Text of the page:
The previous blog posts in the HTTP/2 series covered the background on HTTP/2, the functionality and how it differs from HTTP/1.1; in this post we will look at how these changes will impact Instart Logic customers today and in the future.
Many of the optimizations provided via HTTP/2 are network level optimizations which pair nicely with our application level optimizations. Take for example our SmartVision Image Transcoding service to reduce the size of images delivered over the wire. Header compression in HTTP/2 will work in parallel with image transcoding to reduce the size of data to be transferred with a given image even further.
On the network side, the middle mile of our network uses a custom built transport mechanism, Interproxy Transport Protocol (IPTP). IPTP was built to eliminate the limitations of HTTP and speed up content delivery on the Instart Logic network. The benefits of IPTP is it doesn't matter whether the first or last mile is using HTTP, SPDY or HTTP/2 our network can handle it and no changes are needed to the middle mile to get the most efficient application delivery. The diagram below shows what communication looks like under various scenarios.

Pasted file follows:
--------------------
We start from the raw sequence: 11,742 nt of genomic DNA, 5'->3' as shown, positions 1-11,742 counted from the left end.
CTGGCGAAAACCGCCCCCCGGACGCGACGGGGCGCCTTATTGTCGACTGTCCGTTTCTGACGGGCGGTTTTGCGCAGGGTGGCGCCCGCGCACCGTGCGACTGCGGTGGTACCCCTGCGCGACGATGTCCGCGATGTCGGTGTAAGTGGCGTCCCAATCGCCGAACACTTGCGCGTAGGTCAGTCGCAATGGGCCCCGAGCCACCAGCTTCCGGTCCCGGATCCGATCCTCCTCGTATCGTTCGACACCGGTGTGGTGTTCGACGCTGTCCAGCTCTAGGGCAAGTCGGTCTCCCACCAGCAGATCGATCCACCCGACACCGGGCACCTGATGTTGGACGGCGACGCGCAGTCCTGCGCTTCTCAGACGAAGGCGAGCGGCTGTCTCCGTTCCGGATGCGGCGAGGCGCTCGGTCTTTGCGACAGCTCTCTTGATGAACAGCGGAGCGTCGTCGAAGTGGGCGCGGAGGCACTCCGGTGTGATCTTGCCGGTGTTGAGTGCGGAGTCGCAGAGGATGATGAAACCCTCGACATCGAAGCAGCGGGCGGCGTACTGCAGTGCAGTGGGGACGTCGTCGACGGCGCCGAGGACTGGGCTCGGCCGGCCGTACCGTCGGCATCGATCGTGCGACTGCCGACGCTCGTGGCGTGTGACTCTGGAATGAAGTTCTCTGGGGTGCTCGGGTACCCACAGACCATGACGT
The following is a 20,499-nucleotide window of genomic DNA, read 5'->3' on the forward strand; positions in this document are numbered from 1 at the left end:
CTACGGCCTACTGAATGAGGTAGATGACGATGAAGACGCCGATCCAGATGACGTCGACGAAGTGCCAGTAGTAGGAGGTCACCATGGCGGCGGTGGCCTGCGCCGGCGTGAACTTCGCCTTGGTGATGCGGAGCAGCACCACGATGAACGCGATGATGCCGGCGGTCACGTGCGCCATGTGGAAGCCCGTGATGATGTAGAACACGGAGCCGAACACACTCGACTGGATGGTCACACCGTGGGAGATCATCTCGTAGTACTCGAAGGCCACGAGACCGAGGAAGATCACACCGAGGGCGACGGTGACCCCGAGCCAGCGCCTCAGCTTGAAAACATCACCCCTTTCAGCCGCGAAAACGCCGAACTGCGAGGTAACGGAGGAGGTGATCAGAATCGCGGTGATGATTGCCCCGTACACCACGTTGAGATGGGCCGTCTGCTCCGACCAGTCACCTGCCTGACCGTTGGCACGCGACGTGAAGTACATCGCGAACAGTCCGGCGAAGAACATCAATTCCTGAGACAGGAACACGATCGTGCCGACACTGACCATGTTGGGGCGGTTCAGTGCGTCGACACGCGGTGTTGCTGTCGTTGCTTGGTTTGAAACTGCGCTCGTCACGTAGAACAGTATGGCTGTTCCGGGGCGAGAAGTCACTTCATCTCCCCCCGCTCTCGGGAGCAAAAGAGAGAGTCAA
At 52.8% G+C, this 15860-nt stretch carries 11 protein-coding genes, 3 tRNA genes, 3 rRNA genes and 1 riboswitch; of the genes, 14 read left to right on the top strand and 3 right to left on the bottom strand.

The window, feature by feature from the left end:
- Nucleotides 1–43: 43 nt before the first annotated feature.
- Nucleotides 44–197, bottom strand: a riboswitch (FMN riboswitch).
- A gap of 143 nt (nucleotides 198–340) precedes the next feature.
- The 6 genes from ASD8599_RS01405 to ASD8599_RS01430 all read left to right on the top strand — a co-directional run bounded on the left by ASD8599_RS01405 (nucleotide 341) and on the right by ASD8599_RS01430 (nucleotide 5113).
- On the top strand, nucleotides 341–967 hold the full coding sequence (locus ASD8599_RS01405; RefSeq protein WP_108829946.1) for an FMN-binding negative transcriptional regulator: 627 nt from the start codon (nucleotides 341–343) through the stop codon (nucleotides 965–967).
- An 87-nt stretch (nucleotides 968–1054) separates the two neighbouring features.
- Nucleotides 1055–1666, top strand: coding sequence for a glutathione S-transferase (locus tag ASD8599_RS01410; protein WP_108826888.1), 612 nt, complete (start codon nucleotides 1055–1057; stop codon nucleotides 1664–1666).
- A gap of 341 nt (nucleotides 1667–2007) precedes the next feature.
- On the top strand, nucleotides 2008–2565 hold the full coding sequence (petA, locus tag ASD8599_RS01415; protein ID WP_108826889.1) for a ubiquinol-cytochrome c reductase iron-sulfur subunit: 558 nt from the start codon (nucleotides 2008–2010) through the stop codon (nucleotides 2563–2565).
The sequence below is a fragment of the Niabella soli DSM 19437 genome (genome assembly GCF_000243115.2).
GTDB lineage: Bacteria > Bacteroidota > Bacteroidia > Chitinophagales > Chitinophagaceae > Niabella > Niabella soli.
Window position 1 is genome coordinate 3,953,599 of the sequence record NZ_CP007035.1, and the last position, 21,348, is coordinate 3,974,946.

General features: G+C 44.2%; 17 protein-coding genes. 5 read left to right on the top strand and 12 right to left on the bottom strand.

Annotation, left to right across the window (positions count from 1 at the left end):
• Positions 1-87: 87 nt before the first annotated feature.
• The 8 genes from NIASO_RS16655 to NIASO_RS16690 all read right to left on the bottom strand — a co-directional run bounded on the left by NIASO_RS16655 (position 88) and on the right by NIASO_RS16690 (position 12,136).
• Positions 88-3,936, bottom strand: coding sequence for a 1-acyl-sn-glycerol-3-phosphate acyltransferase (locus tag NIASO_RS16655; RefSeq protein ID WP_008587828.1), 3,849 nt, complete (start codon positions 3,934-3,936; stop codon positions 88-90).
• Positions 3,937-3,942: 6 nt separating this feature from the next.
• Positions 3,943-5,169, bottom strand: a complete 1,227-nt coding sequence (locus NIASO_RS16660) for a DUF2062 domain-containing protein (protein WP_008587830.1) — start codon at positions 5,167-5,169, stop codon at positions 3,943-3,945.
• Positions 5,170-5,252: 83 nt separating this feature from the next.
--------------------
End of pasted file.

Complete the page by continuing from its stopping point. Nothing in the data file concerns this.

Today we are working towards enabling our network to handle HTTP/2 client connections. In the future as HTTP/2 has greater adoption, organizations will want to start experimenting with some of the more advanced features of HTTP/2 like priorities, dependencies and push. The work we have done with machine based learning puts us in a position to help customers automate this process by identifying the dependencies, setting priorities and pushing the right content to users at the right time. Our initial implementation will be similar to our SPDY implementation with communication between the client and Instart Logic servers occurring over HTTP/2 and communication between the customer origin servers and Instart Logic taking place over HTTP/1.1.
We were one of the first in the industry to support SPDY, and have real-life deployment experience. We also uncovered some gotchas which will make it easier for customers to transition to SPDY and HTTP/2. We are working on finalizing support for HTTP/2 on our service.